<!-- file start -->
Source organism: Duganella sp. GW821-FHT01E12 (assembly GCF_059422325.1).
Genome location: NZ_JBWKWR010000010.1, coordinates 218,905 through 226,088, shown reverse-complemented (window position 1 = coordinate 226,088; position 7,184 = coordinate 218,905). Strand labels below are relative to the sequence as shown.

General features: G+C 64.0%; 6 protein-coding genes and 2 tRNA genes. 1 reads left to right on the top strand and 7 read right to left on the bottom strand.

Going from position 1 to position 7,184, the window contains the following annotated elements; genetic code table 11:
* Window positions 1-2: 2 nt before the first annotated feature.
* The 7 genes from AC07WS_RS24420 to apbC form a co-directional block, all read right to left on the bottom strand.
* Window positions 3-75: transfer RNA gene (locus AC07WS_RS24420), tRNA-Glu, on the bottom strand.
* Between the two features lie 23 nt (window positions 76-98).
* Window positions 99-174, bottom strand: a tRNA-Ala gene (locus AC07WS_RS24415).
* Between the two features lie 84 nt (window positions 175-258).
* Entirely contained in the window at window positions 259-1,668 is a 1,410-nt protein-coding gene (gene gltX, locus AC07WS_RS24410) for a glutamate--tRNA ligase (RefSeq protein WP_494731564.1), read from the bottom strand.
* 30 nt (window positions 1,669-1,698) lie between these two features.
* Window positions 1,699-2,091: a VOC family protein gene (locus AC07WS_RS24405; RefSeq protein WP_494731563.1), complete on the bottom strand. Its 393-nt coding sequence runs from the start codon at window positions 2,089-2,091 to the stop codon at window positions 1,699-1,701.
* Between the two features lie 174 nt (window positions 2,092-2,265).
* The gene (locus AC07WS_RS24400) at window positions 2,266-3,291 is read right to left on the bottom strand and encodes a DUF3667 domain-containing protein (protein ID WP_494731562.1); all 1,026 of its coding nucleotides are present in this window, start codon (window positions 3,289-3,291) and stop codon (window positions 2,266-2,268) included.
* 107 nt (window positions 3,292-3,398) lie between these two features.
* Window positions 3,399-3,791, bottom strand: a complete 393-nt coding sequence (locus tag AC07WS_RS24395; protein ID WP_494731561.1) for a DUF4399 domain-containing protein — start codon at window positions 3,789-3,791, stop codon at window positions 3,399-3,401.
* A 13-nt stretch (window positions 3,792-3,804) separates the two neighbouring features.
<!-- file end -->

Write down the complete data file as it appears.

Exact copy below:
Source organism: Duganella sp. GW821-FHT01E12 (assembly GCF_059422325.1).
Genome location: NZ_JBWKWR010000010.1, coordinates 218,905 through 226,088, shown reverse-complemented (window position 1 = coordinate 226,088; position 7,184 = coordinate 218,905). Strand labels below are relative to the sequence as shown.

General features: G+C 64.0%; 6 protein-coding genes and 2 tRNA genes. 1 reads left to right on the top strand and 7 read right to left on the bottom strand.

Going from position 1 to position 7,184, the window contains the following annotated elements; genetic code table 11:
* Window positions 1-2: 2 nt before the first annotated feature.
* The 7 genes from AC07WS_RS24420 to apbC form a co-directional block, all read right to left on the bottom strand.
* Window positions 3-75: transfer RNA gene (locus AC07WS_RS24420), tRNA-Glu, on the bottom strand.
* Between the two features lie 23 nt (window positions 76-98).
* Window positions 99-174, bottom strand: a tRNA-Ala gene (locus AC07WS_RS24415).
* Between the two features lie 84 nt (window positions 175-258).
* Entirely contained in the window at window positions 259-1,668 is a 1,410-nt protein-coding gene (gene gltX, locus AC07WS_RS24410) for a glutamate--tRNA ligase (RefSeq protein WP_494731564.1), read from the bottom strand.
* 30 nt (window positions 1,669-1,698) lie between these two features.
* Window positions 1,699-2,091: a VOC family protein gene (locus AC07WS_RS24405; RefSeq protein WP_494731563.1), complete on the bottom strand. Its 393-nt coding sequence runs from the start codon at window positions 2,089-2,091 to the stop codon at window positions 1,699-1,701.
* Between the two features lie 174 nt (window positions 2,092-2,265).
* The gene (locus AC07WS_RS24400) at window positions 2,266-3,291 is read right to left on the bottom strand and encodes a DUF3667 domain-containing protein (protein ID WP_494731562.1); all 1,026 of its coding nucleotides are present in this window, start codon (window positions 3,289-3,291) and stop codon (window positions 2,266-2,268) included.
* 107 nt (window positions 3,292-3,398) lie between these two features.
* Window positions 3,399-3,791, bottom strand: a complete 393-nt coding sequence (locus tag AC07WS_RS24395; protein ID WP_494731561.1) for a DUF4399 domain-containing protein — start codon at window positions 3,789-3,791, stop codon at window positions 3,399-3,401.
* A 13-nt stretch (window positions 3,792-3,804) separates the two neighbouring features.